Sometimes, marketing can look a lot like archaeology. Unearthing ancient artifacts, reverse engineering them, and trying to understand how they were used by your ancestors. As marketers, we need to be experts at carefully extracting these artifacts, evaluating their worth, and deciding whether to revitalize them or put them in a museum.
Who built this? Why did they build this? What was the purpose of this?
Sometimes, marketing can look a lot like archaeology. Unearthing ancient relics, reverse engineering them, and trying to understand how they were used by your ancestors. Like an ape discovering a tool for the first time, you look at them with a mix of bewilderment and awe. I didn’t know we were so advanced back in — 2011.
You’ve discovered a marketing artifact, and the internet is full of them. Form submits that go to legacy email automation systems, blog posts written before the last ice age, and strategies for a trend that went extinct long ago.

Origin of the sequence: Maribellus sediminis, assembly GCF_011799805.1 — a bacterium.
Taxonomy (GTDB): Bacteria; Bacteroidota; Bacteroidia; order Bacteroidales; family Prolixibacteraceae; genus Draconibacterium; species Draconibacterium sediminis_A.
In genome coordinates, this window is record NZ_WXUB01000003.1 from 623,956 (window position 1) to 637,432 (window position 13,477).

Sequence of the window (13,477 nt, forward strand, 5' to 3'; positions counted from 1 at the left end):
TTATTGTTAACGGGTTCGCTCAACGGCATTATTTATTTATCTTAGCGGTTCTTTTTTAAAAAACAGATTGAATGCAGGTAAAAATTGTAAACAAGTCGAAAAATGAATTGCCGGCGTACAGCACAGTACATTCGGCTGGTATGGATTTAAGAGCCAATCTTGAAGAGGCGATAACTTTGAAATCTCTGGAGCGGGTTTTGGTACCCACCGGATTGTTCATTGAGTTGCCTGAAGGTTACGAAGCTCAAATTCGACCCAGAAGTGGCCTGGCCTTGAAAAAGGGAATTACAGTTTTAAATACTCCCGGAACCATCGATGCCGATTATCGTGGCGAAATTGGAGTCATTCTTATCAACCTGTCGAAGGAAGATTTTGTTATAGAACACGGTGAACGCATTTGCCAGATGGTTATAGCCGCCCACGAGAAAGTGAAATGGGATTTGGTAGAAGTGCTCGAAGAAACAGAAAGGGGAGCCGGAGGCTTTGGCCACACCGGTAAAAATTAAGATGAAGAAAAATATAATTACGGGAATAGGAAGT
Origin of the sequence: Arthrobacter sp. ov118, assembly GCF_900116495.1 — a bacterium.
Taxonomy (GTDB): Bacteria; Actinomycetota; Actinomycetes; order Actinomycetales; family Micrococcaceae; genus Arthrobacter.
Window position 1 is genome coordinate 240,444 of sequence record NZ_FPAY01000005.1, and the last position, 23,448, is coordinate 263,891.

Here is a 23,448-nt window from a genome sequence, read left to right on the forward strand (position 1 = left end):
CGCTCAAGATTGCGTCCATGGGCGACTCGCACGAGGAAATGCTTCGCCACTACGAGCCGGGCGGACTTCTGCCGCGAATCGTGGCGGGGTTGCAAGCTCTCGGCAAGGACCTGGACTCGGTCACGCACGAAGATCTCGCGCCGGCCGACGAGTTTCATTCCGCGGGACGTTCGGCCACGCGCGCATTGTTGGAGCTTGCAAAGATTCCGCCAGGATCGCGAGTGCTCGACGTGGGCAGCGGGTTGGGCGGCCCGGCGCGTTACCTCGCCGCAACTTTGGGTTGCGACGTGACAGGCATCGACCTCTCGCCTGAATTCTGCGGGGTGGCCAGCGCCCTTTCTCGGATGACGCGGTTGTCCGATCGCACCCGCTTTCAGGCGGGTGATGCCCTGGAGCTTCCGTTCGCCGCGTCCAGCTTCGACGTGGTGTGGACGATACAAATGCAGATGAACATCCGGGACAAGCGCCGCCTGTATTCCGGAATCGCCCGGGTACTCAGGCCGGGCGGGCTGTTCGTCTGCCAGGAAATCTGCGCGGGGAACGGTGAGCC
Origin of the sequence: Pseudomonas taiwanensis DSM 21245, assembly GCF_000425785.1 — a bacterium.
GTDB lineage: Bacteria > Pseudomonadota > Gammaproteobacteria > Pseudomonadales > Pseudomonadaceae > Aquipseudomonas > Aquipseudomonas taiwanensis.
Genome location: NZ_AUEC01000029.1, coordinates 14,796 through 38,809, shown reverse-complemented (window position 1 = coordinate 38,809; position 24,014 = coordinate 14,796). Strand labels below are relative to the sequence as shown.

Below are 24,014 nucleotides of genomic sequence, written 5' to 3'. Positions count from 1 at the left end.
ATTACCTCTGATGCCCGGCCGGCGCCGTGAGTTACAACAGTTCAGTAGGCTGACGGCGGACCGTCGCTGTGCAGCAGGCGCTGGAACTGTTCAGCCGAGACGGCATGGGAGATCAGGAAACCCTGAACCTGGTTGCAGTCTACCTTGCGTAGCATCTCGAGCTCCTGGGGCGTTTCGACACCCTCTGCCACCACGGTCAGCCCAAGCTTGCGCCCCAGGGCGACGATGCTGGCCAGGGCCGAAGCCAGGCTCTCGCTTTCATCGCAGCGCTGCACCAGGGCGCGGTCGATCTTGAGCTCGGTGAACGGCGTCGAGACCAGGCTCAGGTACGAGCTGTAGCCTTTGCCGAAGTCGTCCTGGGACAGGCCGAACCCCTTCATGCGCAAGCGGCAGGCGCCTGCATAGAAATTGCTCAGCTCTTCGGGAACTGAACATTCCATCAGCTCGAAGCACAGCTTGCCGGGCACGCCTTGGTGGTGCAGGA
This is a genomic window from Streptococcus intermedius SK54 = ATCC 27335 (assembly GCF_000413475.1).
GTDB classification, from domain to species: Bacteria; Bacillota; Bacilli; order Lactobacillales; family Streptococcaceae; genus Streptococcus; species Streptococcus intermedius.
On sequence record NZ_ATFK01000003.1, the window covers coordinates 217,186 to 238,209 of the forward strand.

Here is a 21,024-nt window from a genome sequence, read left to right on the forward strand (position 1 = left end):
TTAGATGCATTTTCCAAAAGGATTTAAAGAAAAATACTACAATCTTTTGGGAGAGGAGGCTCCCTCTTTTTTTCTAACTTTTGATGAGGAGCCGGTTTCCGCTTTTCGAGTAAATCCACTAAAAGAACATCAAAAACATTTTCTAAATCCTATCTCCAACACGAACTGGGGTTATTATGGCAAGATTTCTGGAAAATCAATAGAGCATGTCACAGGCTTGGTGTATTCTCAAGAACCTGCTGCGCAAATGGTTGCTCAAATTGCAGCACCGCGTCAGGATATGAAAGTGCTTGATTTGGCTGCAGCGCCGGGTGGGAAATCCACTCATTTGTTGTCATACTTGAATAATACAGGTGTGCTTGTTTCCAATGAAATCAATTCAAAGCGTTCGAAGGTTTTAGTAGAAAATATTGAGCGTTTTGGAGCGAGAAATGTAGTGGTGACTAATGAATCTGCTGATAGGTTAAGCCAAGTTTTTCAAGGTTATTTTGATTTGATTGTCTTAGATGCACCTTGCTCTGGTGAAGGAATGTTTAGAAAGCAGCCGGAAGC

As marketers, we need to be experts at carefully extracting these artifacts, evaluating their worth, and deciding whether to revitalize them or put them in a museum.
Honestly, you’ll encounter this more in your career than you’d probably like, so we’re going to chat about how to work with marketing artifacts.
In the world of tech startups, a lot of marketers only last a 12-18 months before they move on to their next position. They make a bunch of content, then move on, someone comes in to fill their role. This type of inheritance is super common in all areas of marketing. Why is this a problem?